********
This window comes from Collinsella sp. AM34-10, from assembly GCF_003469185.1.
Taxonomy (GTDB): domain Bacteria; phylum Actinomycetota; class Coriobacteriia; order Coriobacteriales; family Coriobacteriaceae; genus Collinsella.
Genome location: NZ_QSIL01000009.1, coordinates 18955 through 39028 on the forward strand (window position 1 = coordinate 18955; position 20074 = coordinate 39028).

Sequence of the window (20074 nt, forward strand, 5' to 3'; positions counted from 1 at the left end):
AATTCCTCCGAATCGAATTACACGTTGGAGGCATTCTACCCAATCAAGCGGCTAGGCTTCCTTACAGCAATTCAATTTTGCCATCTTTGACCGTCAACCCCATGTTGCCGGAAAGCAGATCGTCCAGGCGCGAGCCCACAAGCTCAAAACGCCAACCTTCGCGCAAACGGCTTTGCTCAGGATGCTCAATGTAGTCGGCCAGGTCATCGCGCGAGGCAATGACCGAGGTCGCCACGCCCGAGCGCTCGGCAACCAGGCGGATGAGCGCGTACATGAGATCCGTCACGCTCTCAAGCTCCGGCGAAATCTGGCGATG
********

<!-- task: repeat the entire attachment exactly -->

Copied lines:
This window comes from Collinsella sp. AM34-10, from assembly GCF_003469185.1.
Taxonomy (GTDB): domain Bacteria; phylum Actinomycetota; class Coriobacteriia; order Coriobacteriales; family Coriobacteriaceae; genus Collinsella.
Genome location: NZ_QSIL01000009.1, coordinates 18955 through 39028 on the forward strand (window position 1 = coordinate 18955; position 20074 = coordinate 39028).

Sequence of the window (20074 nt, forward strand, 5' to 3'; positions counted from 1 at the left end):
AATTCCTCCGAATCGAATTACACGTTGGAGGCATTCTACCCAATCAAGCGGCTAGGCTTCCTTACAGCAATTCAATTTTGCCATCTTTGACCGTCAACCCCATGTTGCCGGAAAGCAGATCGTCCAGGCGCGAGCCCACAAGCTCAAAACGCCAACCTTCGCGCAAACGGCTTTGCTCAGGATGCTCAATGTAGTCGGCCAGGTCATCGCGCGAGGCAATGACCGAGGTCGCCACGCCCGAGCGCTCGGCAACCAGGCGGATGAGCGCGTACATGAGATCCGTCACGCTCTCAAGCTCCGGCGAAATCTGGCGATG